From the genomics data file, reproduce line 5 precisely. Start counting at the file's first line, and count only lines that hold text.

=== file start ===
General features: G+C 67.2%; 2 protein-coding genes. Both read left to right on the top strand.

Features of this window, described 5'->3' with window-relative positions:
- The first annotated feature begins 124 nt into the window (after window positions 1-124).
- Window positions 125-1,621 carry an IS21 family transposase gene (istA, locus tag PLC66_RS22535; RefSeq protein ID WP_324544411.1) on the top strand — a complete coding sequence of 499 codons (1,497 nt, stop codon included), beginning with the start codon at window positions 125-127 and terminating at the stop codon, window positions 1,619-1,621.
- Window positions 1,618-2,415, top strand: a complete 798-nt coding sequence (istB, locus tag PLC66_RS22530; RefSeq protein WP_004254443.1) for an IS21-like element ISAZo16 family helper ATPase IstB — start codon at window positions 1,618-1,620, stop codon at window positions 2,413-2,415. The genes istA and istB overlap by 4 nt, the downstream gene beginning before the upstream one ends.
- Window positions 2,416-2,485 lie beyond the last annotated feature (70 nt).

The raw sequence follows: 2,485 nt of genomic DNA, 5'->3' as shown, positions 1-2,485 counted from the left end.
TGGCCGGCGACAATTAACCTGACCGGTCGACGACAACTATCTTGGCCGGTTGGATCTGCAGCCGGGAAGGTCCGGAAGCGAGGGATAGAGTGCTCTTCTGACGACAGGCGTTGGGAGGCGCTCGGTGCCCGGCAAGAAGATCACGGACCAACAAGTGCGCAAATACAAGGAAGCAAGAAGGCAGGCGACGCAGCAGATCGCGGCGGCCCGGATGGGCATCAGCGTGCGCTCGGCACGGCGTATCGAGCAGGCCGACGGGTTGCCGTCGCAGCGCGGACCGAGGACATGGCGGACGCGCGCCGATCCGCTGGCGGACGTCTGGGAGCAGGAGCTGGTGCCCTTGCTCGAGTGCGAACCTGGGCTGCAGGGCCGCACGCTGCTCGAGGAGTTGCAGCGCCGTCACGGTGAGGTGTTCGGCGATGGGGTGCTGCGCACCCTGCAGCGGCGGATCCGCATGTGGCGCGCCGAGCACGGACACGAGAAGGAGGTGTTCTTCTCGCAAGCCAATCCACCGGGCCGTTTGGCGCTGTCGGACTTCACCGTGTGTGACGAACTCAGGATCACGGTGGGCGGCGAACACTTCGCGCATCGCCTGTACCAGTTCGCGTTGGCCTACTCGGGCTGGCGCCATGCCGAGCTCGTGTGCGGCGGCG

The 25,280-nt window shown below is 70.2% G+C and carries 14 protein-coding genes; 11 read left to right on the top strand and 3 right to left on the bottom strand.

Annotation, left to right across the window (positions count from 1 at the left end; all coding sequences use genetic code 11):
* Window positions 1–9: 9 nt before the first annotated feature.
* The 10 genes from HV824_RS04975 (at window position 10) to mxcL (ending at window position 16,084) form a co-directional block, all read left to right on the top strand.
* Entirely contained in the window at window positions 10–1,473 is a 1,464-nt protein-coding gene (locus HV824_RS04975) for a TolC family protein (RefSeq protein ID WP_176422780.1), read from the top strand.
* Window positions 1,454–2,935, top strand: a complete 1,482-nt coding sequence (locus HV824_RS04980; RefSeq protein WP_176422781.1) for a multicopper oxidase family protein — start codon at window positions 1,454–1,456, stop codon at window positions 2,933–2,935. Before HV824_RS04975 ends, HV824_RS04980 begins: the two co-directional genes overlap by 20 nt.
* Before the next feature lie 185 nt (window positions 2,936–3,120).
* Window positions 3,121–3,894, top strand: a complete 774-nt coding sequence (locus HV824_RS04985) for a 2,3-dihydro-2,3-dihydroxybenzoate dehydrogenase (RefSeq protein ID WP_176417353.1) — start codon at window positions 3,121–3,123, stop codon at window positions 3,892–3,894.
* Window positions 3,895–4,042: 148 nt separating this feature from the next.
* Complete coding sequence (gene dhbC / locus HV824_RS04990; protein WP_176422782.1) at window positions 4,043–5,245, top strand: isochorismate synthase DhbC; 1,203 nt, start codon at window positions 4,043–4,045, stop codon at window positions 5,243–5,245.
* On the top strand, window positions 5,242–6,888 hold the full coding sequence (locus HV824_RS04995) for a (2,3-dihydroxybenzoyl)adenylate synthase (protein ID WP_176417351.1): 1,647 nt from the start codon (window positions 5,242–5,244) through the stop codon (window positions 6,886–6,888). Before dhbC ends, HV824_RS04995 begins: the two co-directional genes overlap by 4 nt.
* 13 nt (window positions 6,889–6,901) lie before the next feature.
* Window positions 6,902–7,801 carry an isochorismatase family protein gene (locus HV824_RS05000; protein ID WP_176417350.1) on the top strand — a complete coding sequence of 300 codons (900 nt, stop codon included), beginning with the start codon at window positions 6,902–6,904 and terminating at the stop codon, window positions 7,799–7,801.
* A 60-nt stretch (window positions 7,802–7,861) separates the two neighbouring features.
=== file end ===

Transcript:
- Window positions 1,618-2,415, top strand: a complete 798-nt coding sequence (istB, locus tag PLC66_RS22530; RefSeq protein WP_004254443.1) for an IS21-like element ISAZo16 family helper ATPase IstB — start codon at window positions 1,618-1,620, stop codon at window positions 2,413-2,415. The genes istA and istB overlap by 4 nt, the downstream gene beginning before the upstream one ends.